Jewelry Made By Special Hands

Autism is one such condition. Siri is a talented young lady among thousands with this condition. We sat down with Siri’s mom to find out more about her daughter’s talent, lifestyle, achievements and future.

-When did you first realize that Siri had the talent for designing jewelry?

I would say Siri is more of a maker than a designer.  It was fall of 2014.  Siri had just turned 22 and graduated from the school system.  She was staying at home as we could not find a suitable day program for her.  I wanted to keep her busy with things to do at home and outside.  That year her younger brother joined the Army and left home.  I wanted to send some care packages (self-care essentials like lip balm, Q tips etc.) for the young men and women training in the Army.  Siri loves shopping.  I would take Siri out shopping to purchase items to prepare the care packages and took her help in putting them together in boxes.  She thoroughly enjoyed the shopping part and the putting together part.  She would write (copy) some encouraging messages and place them in the boxes.  When she would get a response back, she would feel happy.  This became a daily routine and Siri became very efficient at it.  Once the Army training period was over, I started exploring other things for her to do.  Jewelry making was one of them. Since she likes to wear fancy jewelry.  We started with simple designs and soon realized that she could do more complex work, after watching jewelry making videos on YouTube.  I would lay various patterns and Siri would pick the one she liked and make it and wear it.  Once she started getting efficient at it, she would make many pieces a day.  We had to give away a lot of her work, to keep the flow going and keep her busy.  She started to enjoy the accolades she received when she gifted these pieces to others.  This boosted her confidence and self-esteem.  

-How does she use art and design to communicate and express herself?

Siri is a patient person.  We realized that she can work for long hours. When she is focused and interested.  She also realized that we are very appreciative of her after she gets the work done.  Working with her and connecting in a shared activity was new to me, which I was never able to do with her in the past.  She feels very accomplished.  Siri is a very caring person.  She likes to be around people for a short periods during social gatherings.  She likes the social connection, but is minimally verbal and with echolalia, cannot communicate well.  As you may already know, there are not many genuine opportunities for people with autism to interact with regular people.  We started displaying her jewelry at various events.  She would make customized items for people who came to see & buy her jewelry.  What we realized was that when she is showing and making the jewelry, all her unwanted behaviors would subside.  At one such event, she was called on to the stage to receive an award.  We were very nervous about her going up and standing in front of a crowd.  She has had some physical outbursts in the past.  But when she was on stage we saw a drastic change in her personality.  She became very calm, looking at people and cameras with a broad, confident smile.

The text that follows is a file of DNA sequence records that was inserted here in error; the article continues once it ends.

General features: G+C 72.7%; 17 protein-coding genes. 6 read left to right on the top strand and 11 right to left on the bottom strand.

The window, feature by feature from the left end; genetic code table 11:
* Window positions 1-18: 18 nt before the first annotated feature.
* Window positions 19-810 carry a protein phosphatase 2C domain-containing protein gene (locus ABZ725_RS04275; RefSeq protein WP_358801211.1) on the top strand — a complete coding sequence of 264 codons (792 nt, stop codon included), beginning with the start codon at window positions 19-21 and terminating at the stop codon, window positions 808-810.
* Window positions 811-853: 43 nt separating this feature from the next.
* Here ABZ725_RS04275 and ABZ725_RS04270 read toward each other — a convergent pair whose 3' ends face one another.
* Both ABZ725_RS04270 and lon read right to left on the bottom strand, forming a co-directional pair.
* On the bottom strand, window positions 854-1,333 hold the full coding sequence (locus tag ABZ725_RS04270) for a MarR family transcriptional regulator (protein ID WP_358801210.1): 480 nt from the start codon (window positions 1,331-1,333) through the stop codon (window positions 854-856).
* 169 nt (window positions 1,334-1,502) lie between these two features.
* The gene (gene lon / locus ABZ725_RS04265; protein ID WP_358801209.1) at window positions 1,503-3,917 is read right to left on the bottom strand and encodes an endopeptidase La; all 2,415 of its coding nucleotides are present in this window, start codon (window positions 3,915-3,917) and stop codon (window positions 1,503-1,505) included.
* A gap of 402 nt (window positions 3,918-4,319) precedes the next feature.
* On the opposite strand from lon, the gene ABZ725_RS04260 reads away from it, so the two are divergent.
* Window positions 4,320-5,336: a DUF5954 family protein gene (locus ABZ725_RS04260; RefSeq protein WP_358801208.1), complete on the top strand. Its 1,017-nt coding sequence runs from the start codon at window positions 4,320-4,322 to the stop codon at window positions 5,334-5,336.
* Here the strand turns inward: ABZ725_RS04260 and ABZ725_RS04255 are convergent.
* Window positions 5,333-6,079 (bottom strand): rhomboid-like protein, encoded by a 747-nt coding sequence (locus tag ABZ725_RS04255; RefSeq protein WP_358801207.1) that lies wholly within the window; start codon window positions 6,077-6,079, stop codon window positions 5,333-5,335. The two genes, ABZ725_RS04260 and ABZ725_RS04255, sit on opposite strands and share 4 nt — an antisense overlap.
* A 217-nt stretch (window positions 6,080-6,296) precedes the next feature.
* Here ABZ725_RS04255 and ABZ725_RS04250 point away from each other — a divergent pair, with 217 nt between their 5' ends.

-Tell us about the impact Siri has had on the autism community with her talent and skills as a designer.

The autism community loves Siri and her work.  She has received tremendous support and encouragement.  Starting from the school where she graduated (Wings Learning Center), the non-profit that supported her initial work (De Colores Arts), the day program she goes to (Oasis Day Program) and the Autism Society of America – they were all very supportive of her and her business.  We get a lot of emails and messages from parents about her work, which hope for their children affected with autism.  They look up to her as a role model and the potential that these kids have for a brighter future.  Last year we started training 6 other kids with autism and related developmental disabilities to make some simple jewelry like bracelets.  They come to our home and learn how to do it.  We prepare the material in packets for them to take home and work on.  They bring back finished items and get rewarded.  The parents love this as it gives their children a productive activity that they enjoy doing.  We donate or sometimes sell these items at various events to raise awareness and shine a light on this work.

-What advice do you have for parents within the autism community when it comes to incorporating and encouraging art and design into their child’s daily routine?

I look at it as a creative and productive activity, which can benefit the individual and the society.  We were fortunate to find something that Siri loves doing and has a value in the society.  Our advice to parents is: 1. Try different things, based on the child’s interests.  It can be a long process and will involve trial and error.  2.  Start sooner rather than later.  No need to wait until they are adults.  3.  Do not underestimate your child’s abilities.  When it clicks, you will be surprised!

-What do you think Siri’s future holds for now that she has this skill and outlet as a jewelry designer?

I think Siri’s future is very bright.  She has a lot of potential.  She wants to learn more.  We want to expand this business to involve a lot more folks on the spectrum.  We now have regular customers that want to display and sell her jewelry in their gift shops.  We expect to expand our outreach and operations this year.  Siri and her ‘friends’ at Designs By Siri would like to thank you for helping them in this exciting journey!

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